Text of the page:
Wednesday, May 28, 2008

And Who Writes Here?


A Day's Memorial

Atop one of the bookshelves in another room in my home sits the triangularly-folded American Flag given me at the gravesite of my father back in 1993.
Dad's death came upon us quite suddenly. We had long anticipated his passing as the years wore on - our unspoken suspicion that it would be liver failure that would get him.
We were right.

When our fears were realized things happened quickly. From  the time of diagnosis to the grave site was six or seven weeks in February and March, 1993 when I drove the 800 miles to Idaho so we four adult children could meet with his Doctor. Then a drive back to Idaho a few weeks later in March for his funeral.

As the oldest son I was allowed to speak at Dad's service in the church in the small town where I grew up - a village from which Dad rarely strayed over most of his life. The longest time away was his service in the war.

I remember standing at the podium in that funeral service and looking into faces of folks old and young whom I'd seen in that church practically every week for the first 19 years of my life.

I recall assuring all the devout and not-so-devout  who had come to the service that although my Dad had not been a church-goer, was not temple-endowed (an LDS thing) nor temple-married, none of that mattered to God. There was joy in heaven when Dad showed up.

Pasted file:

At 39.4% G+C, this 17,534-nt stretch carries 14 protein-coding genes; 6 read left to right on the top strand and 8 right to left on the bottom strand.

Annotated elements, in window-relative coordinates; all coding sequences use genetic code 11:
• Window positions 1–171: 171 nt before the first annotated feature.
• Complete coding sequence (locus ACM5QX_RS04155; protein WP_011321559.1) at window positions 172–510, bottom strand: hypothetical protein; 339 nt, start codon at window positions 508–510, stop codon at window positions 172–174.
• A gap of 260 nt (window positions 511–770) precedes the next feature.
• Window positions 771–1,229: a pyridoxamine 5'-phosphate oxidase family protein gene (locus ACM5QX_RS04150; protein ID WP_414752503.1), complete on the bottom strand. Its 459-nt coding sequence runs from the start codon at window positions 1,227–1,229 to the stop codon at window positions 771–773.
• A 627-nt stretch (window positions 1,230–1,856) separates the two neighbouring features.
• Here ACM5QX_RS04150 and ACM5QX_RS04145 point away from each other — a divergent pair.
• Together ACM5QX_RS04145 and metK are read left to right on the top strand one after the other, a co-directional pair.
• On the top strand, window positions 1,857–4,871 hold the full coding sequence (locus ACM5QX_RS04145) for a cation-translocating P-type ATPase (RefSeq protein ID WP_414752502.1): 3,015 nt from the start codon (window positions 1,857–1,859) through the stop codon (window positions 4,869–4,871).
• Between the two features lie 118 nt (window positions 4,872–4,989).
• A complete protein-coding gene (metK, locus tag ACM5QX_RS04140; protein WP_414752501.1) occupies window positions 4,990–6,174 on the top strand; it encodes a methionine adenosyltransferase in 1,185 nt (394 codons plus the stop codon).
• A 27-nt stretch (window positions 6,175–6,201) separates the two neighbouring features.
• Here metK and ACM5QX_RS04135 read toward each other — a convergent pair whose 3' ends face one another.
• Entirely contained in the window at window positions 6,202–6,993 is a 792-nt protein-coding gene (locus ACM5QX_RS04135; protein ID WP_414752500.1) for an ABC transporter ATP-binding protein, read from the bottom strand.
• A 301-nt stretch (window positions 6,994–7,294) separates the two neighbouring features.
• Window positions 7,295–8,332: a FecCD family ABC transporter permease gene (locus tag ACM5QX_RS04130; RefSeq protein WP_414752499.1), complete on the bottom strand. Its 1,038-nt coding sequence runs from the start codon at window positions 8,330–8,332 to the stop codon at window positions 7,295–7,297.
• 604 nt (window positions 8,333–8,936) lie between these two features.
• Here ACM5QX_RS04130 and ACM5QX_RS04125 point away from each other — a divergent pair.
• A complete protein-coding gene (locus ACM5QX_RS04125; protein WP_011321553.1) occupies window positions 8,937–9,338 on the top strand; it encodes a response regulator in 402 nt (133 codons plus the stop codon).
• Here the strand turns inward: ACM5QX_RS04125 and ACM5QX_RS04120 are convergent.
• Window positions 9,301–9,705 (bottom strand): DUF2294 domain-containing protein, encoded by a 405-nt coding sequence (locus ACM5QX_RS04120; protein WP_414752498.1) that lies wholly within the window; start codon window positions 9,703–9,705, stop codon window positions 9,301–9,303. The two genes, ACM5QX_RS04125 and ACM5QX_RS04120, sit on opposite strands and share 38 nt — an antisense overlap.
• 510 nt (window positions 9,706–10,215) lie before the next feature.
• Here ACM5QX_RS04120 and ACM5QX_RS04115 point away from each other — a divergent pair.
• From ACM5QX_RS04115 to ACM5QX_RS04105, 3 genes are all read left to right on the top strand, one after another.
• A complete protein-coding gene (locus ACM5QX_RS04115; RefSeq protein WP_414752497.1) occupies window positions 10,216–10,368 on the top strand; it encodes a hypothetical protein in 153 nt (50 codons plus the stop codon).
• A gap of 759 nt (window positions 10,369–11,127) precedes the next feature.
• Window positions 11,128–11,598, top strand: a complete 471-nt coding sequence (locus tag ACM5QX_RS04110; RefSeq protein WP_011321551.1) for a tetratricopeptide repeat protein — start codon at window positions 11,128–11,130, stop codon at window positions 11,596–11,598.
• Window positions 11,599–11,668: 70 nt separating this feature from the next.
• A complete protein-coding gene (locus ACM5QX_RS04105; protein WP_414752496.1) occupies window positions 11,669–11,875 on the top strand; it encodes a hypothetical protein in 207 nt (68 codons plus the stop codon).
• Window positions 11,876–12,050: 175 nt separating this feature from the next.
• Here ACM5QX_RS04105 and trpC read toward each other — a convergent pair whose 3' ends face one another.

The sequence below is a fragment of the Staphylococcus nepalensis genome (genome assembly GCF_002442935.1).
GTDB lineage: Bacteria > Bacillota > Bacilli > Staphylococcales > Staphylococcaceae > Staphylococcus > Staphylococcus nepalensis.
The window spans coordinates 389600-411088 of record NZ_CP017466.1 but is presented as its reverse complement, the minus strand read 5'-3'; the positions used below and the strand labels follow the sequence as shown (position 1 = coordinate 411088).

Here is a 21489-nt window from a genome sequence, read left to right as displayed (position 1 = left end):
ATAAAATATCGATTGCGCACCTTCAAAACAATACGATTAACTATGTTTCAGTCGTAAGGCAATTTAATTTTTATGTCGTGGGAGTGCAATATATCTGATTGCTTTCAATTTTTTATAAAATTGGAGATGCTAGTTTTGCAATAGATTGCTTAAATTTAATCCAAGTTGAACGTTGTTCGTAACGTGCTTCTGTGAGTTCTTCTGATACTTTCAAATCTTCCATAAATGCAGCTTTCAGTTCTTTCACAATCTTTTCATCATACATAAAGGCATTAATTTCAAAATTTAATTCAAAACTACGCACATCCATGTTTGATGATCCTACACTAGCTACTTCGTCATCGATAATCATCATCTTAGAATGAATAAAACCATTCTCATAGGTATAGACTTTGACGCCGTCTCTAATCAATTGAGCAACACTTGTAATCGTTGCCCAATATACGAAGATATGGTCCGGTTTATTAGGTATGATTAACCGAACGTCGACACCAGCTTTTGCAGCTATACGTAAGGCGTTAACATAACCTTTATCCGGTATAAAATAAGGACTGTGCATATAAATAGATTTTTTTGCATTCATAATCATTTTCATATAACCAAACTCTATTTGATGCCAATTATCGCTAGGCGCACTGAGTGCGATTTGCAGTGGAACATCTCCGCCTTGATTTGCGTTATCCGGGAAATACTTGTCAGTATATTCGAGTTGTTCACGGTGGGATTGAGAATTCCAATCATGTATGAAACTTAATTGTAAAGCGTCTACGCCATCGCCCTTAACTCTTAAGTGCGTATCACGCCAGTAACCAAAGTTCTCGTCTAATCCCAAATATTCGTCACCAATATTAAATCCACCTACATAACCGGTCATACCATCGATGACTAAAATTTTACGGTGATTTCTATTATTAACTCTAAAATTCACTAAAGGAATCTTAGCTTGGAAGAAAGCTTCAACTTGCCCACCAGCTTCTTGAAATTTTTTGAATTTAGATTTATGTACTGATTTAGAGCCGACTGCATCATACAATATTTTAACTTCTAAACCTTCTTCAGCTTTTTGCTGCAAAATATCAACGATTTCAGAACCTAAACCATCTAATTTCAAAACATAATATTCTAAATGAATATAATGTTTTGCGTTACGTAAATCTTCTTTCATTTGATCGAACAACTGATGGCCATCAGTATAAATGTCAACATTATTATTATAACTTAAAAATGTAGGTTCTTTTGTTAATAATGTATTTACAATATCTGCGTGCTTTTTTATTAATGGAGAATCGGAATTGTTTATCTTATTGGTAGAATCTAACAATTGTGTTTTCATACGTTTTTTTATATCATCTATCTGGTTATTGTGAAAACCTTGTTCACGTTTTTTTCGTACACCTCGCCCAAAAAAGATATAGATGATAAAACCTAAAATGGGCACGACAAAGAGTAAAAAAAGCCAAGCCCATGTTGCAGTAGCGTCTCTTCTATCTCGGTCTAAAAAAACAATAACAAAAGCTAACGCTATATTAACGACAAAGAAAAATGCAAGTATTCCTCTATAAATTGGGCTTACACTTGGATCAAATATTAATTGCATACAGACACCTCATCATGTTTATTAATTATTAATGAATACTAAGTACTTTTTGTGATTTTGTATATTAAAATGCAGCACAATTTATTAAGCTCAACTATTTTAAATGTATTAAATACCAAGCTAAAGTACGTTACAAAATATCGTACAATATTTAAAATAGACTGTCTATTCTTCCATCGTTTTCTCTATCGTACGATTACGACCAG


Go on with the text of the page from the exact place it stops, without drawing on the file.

I grew up in a house Dad paid $47 a month to purchase in a town four blocks wide and four blocks long that sheltered less than 500 souls.

My earliest memories of Dad working are at the gas station he ran in the late 40's and early 50's. Then he became a John Deere farm-implement salesman all over the Southeastern corner of Idaho.

Dad did alright selling tractors cause lots of farmers knew him as the singer and sax player in a three-man combo that played every Friday and Saturday night for 20 years from the Wyoming line to Pocatello.

That was my Dad as I grew up knowing him.

I didn't know what he did in the war until one night when I was playing on a kids' Morse code toy connected by a long wire to the neighbor kid next door. Dad got a big grin, went into a closet and pulled out a large chrome or silver electronic Morse-code device that was much more than push down on a cheap plastic tab.

After plugging it in he laid his arm on the table so that the end piece fit between his thumb and first finger and began moving his wrist back and forth causing the metal key to touch connectors on each side at the other end. They emitted a beeping sound. Dih-dih-dih, dah-dah-dah and all that.